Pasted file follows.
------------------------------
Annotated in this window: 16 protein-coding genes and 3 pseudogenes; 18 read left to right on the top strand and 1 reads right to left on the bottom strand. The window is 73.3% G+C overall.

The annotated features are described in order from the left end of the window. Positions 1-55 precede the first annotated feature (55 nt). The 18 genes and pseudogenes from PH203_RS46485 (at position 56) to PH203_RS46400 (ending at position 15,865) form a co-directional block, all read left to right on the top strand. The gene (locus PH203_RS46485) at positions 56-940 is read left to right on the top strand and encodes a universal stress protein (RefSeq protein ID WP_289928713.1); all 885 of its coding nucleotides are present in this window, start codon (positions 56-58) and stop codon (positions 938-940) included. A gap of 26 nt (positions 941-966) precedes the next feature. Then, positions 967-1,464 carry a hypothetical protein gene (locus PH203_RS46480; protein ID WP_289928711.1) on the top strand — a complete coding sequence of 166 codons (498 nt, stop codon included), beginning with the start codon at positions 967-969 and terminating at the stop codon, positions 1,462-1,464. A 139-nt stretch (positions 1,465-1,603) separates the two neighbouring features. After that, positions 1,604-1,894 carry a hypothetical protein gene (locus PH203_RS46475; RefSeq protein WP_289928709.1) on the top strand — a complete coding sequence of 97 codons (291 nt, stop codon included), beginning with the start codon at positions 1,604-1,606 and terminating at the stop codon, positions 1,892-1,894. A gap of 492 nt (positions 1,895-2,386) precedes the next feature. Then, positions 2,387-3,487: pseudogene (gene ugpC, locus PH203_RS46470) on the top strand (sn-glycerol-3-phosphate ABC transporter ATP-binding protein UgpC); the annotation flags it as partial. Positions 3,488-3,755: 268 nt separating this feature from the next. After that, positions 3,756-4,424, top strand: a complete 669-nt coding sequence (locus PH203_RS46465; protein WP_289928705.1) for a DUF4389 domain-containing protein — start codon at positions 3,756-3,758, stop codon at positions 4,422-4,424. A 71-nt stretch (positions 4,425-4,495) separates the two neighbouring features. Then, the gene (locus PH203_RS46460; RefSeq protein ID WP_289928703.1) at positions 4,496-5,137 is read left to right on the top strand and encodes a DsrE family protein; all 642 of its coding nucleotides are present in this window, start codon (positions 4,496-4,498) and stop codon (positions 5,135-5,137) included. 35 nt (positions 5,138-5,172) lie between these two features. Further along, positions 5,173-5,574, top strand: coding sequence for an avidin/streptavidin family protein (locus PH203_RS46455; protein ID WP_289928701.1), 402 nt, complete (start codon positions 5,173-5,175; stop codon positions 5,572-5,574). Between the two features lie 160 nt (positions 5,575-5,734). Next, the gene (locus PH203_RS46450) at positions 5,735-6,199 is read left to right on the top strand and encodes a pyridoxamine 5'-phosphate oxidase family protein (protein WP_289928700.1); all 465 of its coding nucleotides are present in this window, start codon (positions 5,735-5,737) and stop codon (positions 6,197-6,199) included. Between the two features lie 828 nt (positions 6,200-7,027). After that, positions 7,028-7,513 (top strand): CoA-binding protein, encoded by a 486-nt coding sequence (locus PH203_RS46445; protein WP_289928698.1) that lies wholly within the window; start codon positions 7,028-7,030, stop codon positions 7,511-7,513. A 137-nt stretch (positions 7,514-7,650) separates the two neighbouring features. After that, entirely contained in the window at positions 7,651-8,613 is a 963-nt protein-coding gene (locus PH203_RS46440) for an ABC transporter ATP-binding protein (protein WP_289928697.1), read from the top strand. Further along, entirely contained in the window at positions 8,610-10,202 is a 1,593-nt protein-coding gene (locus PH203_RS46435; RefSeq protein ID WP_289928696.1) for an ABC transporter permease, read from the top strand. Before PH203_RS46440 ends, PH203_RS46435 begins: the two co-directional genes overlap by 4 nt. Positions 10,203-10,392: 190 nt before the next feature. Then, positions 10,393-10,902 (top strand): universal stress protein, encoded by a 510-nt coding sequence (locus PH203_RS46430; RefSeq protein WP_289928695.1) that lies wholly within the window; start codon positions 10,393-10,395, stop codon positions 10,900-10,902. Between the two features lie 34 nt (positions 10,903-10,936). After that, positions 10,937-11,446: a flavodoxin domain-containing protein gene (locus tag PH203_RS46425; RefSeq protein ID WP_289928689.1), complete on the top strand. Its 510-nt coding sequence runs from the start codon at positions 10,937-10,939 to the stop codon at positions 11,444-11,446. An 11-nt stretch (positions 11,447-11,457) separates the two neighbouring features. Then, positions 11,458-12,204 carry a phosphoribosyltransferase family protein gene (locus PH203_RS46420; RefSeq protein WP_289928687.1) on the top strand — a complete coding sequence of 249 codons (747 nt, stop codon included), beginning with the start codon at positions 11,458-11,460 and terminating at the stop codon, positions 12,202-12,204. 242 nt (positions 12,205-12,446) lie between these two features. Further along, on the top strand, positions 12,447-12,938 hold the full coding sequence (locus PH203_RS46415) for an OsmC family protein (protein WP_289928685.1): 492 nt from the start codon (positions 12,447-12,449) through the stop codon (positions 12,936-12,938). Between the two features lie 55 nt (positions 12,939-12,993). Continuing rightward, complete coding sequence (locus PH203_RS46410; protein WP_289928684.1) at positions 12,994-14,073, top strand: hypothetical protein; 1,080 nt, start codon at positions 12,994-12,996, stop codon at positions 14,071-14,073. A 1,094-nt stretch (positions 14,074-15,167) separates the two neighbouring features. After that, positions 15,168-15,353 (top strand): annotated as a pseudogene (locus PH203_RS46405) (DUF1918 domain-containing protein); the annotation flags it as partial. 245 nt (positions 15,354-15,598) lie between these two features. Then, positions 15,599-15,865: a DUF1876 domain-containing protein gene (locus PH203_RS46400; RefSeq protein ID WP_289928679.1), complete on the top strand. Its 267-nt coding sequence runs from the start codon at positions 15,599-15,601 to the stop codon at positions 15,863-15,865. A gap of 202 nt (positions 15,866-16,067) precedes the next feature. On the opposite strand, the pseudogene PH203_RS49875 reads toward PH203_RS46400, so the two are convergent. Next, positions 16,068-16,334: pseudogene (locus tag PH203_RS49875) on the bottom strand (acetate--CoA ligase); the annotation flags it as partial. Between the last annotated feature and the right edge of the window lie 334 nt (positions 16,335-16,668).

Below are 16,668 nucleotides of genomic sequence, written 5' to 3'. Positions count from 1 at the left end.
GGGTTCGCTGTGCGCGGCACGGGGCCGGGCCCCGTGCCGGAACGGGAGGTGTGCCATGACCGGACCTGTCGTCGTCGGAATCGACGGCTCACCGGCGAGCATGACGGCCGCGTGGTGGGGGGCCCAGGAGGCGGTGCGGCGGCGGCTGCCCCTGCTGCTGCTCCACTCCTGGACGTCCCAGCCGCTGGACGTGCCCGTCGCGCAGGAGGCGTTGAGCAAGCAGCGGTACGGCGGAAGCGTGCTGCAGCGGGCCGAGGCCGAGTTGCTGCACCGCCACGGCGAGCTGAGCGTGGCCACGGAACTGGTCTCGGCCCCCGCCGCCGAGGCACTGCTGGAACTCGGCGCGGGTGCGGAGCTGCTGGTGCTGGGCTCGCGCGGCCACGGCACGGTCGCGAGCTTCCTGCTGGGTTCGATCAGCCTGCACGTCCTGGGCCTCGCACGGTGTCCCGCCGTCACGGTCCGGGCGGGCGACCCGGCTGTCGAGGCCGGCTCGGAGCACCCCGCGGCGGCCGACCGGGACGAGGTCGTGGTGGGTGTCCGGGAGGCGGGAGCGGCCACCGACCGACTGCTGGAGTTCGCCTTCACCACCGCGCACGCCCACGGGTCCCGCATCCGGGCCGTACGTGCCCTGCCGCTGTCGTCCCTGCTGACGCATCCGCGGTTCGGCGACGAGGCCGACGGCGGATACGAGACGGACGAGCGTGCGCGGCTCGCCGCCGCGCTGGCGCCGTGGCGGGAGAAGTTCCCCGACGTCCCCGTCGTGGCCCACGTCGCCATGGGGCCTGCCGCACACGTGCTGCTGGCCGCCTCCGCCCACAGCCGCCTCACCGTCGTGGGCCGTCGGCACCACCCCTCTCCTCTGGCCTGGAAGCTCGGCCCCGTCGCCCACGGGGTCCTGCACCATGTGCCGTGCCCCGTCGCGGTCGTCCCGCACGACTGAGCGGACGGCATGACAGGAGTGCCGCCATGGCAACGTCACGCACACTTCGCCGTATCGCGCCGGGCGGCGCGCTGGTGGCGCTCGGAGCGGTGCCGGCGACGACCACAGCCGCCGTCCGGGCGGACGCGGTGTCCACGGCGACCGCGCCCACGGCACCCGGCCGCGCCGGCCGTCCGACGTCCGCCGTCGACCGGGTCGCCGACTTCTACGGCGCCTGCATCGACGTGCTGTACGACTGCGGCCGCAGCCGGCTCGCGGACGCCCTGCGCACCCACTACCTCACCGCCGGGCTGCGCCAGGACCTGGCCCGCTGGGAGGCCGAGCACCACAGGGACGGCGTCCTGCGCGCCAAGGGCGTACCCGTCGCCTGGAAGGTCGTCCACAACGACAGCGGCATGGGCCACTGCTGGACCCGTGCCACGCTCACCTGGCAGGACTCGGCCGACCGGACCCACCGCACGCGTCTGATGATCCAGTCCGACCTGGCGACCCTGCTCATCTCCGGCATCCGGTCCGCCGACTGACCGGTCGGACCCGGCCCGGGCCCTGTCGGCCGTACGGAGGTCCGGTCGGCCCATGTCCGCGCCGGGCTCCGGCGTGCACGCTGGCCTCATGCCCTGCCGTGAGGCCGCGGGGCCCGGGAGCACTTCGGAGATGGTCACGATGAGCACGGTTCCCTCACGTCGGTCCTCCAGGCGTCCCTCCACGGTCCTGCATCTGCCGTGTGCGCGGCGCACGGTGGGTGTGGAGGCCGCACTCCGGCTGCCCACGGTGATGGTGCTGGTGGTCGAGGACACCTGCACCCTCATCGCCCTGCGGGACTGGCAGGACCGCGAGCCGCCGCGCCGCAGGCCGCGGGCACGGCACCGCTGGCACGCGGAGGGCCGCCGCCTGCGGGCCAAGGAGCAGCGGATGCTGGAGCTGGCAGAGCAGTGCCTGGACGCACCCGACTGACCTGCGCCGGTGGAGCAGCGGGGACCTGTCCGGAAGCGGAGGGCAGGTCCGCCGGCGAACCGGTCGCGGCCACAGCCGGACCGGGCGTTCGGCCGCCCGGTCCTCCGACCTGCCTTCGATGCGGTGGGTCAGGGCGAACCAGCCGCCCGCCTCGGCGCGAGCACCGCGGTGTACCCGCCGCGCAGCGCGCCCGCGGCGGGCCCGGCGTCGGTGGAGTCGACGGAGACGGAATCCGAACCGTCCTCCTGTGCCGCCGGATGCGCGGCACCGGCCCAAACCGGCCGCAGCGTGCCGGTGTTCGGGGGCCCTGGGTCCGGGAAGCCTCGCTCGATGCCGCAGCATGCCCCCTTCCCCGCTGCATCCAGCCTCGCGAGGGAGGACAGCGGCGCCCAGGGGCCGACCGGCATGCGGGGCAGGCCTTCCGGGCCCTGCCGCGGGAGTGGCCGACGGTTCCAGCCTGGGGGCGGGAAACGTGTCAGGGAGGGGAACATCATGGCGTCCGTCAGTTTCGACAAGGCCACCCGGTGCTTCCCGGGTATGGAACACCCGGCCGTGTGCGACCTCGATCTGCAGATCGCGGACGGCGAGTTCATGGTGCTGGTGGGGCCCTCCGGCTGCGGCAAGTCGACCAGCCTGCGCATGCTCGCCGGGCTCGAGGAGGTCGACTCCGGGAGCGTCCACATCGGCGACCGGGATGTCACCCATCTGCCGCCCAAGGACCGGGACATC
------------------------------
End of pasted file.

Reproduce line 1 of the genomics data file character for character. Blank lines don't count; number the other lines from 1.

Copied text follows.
Annotated in this window: 16 protein-coding genes and 3 pseudogenes; 18 read left to right on the top strand and 1 reads right to left on the bottom strand. The window is 73.3% G+C overall.